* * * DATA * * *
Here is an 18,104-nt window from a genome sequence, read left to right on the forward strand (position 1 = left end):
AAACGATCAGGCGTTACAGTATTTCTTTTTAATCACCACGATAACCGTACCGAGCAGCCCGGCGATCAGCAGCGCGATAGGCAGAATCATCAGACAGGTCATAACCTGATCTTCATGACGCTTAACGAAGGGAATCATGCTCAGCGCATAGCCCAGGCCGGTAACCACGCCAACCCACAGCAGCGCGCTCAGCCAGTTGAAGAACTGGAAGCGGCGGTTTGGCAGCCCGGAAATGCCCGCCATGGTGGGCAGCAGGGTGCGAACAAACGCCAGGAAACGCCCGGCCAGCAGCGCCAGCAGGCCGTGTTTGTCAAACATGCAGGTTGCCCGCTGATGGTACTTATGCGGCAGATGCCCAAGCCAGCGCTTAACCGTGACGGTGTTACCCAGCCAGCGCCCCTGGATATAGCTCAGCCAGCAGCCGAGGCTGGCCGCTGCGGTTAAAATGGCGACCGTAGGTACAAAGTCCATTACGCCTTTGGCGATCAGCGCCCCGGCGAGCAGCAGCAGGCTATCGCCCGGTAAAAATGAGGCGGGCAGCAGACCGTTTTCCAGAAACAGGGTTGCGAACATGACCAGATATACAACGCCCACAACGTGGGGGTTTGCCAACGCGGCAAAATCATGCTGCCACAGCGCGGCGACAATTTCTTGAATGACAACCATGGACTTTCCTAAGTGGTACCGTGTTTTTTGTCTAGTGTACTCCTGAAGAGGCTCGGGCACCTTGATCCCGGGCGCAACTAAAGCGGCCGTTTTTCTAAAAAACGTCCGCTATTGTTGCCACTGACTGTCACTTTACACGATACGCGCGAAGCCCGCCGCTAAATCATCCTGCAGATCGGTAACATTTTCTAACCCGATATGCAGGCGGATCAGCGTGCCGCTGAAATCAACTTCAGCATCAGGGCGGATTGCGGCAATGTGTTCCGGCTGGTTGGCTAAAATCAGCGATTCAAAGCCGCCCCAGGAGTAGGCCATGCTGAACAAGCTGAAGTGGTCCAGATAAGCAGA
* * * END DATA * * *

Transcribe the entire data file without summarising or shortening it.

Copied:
Here is an 18,104-nt window from a genome sequence, read left to right on the forward strand (position 1 = left end):
AAACGATCAGGCGTTACAGTATTTCTTTTTAATCACCACGATAACCGTACCGAGCAGCCCGGCGATCAGCAGCGCGATAGGCAGAATCATCAGACAGGTCATAACCTGATCTTCATGACGCTTAACGAAGGGAATCATGCTCAGCGCATAGCCCAGGCCGGTAACCACGCCAACCCACAGCAGCGCGCTCAGCCAGTTGAAGAACTGGAAGCGGCGGTTTGGCAGCCCGGAAATGCCCGCCATGGTGGGCAGCAGGGTGCGAACAAACGCCAGGAAACGCCCGGCCAGCAGCGCCAGCAGGCCGTGTTTGTCAAACATGCAGGTTGCCCGCTGATGGTACTTATGCGGCAGATGCCCAAGCCAGCGCTTAACCGTGACGGTGTTACCCAGCCAGCGCCCCTGGATATAGCTCAGCCAGCAGCCGAGGCTGGCCGCTGCGGTTAAAATGGCGACCGTAGGTACAAAGTCCATTACGCCTTTGGCGATCAGCGCCCCGGCGAGCAGCAGCAGGCTATCGCCCGGTAAAAATGAGGCGGGCAGCAGACCGTTTTCCAGAAACAGGGTTGCGAACATGACCAGATATACAACGCCCACAACGTGGGGGTTTGCCAACGCGGCAAAATCATGCTGCCACAGCGCGGCGACAATTTCTTGAATGACAACCATGGACTTTCCTAAGTGGTACCGTGTTTTTTGTCTAGTGTACTCCTGAAGAGGCTCGGGCACCTTGATCCCGGGCGCAACTAAAGCGGCCGTTTTTCTAAAAAACGTCCGCTATTGTTGCCACTGACTGTCACTTTACACGATACGCGCGAAGCCCGCCGCTAAATCATCCTGCAGATCGGTAACATTTTCTAACCCGATATGCAGGCGGATCAGCGTGCCGCTGAAATCAACTTCAGCATCAGGGCGGATTGCGGCAATGTGTTCCGGCTGGTTGGCTAAAATCAGCGATTCAAAGCCGCCCCAGGAGTAGGCCATGCTGAACAAGCTGAAGTGGTCCAGATAAGCAGA